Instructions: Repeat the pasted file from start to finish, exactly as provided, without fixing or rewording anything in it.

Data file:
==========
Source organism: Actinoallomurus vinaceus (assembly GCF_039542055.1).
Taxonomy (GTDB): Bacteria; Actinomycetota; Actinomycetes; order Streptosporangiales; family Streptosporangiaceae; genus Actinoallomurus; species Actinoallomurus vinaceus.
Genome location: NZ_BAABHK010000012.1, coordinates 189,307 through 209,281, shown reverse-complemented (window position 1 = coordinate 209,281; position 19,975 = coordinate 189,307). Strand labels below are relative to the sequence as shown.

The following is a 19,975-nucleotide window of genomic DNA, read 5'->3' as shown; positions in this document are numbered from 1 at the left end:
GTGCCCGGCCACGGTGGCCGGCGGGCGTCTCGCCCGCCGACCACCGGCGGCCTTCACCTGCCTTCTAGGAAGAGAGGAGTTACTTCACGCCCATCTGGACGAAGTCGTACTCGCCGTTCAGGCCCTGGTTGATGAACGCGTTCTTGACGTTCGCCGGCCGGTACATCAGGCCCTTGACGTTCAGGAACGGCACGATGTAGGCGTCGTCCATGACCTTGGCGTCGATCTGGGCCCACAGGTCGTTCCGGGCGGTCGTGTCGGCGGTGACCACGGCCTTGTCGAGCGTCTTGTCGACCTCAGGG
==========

Source organism: Actinoallomurus vinaceus (assembly GCF_039542055.1).
Taxonomy (GTDB): Bacteria; Actinomycetota; Actinomycetes; order Streptosporangiales; family Streptosporangiaceae; genus Actinoallomurus; species Actinoallomurus vinaceus.
Genome location: NZ_BAABHK010000012.1, coordinates 189,307 through 209,281, shown reverse-complemented (window position 1 = coordinate 209,281; position 19,975 = coordinate 189,307). Strand labels below are relative to the sequence as shown.

The following is a 19,975-nucleotide window of genomic DNA, read 5'->3' as shown; positions in this document are numbered from 1 at the left end:
GTGCCCGGCCACGGTGGCCGGCGGGCGTCTCGCCCGCCGACCACCGGCGGCCTTCACCTGCCTTCTAGGAAGAGAGGAGTTACTTCACGCCCATCTGGACGAAGTCGTACTCGCCGTTCAGGCCCTGGTTGATGAACGCGTTCTTGACGTTCGCCGGCCGGTACATCAGGCCCTTGACGTTCAGGAACGGCACGATGTAGGCGTCGTCCATGACCTTGGCGTCGATCTGGGCCCACAGGTCGTTCCGGGCGGTCGTGTCGGCGGTGACCACGGCCTTGTCGAGCGTCTTGTCGACCTCAGGG